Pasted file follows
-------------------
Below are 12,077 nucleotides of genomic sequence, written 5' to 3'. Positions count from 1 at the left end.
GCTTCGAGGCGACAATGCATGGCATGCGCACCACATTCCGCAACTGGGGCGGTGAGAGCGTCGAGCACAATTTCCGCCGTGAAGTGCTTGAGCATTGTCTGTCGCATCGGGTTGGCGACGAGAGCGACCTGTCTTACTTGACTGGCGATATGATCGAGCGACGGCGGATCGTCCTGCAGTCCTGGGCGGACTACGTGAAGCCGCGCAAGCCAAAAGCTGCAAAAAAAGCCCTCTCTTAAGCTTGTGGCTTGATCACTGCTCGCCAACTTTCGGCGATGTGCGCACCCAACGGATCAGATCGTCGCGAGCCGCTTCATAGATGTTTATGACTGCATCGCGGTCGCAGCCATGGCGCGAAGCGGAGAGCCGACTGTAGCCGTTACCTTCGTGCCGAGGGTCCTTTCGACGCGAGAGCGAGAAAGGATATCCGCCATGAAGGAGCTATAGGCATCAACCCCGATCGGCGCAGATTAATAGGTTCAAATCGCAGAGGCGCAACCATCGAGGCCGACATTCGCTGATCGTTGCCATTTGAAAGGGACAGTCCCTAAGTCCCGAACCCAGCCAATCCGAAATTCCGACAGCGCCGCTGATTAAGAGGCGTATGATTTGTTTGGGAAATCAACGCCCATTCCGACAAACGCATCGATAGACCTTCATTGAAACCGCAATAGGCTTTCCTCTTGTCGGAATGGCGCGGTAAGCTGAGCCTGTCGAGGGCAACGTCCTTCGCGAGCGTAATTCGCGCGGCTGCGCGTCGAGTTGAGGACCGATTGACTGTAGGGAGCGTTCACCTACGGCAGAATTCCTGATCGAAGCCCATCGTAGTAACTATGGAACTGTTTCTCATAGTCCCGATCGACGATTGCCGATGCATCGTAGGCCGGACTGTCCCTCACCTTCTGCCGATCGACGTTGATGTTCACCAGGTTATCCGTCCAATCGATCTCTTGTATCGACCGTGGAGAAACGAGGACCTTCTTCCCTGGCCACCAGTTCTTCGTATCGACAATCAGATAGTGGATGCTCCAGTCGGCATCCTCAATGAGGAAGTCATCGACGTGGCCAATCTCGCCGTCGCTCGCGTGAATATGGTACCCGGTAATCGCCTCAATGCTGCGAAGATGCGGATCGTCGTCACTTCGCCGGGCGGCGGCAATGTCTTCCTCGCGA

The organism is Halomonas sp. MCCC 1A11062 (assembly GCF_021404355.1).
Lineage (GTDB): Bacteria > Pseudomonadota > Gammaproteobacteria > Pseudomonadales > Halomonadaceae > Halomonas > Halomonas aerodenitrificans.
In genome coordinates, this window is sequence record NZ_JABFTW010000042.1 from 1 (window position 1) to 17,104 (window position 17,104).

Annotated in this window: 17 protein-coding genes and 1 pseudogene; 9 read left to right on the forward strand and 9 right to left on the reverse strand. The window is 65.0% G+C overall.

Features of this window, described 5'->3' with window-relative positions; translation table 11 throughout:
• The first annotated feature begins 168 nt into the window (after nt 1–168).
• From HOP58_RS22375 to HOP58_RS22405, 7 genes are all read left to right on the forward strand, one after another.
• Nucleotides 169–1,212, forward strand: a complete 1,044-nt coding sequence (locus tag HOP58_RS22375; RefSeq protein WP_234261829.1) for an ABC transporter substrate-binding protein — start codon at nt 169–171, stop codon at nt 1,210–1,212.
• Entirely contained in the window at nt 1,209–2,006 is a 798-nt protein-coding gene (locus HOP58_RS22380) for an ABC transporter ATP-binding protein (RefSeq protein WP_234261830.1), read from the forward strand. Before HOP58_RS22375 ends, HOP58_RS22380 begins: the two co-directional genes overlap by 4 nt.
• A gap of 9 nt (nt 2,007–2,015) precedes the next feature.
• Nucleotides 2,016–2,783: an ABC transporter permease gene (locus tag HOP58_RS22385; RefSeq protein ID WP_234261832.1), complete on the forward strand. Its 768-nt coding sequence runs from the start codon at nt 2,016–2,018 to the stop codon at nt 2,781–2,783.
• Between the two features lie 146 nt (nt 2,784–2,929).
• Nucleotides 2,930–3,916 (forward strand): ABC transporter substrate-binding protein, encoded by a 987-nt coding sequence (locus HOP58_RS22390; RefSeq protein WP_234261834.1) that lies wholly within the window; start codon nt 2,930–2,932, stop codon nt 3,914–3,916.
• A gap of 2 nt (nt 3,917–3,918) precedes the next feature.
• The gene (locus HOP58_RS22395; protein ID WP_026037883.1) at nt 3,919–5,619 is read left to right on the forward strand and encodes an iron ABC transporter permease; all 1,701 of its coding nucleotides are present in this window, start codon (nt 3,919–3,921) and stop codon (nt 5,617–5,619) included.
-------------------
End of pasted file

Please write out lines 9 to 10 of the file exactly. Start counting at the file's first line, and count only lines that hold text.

• From HOP58_RS22375 to HOP58_RS22405, 7 genes are all read left to right on the forward strand, one after another.
• Nucleotides 169–1,212, forward strand: a complete 1,044-nt coding sequence (locus tag HOP58_RS22375; RefSeq protein WP_234261829.1) for an ABC transporter substrate-binding protein — start codon at nt 169–171, stop codon at nt 1,210–1,212.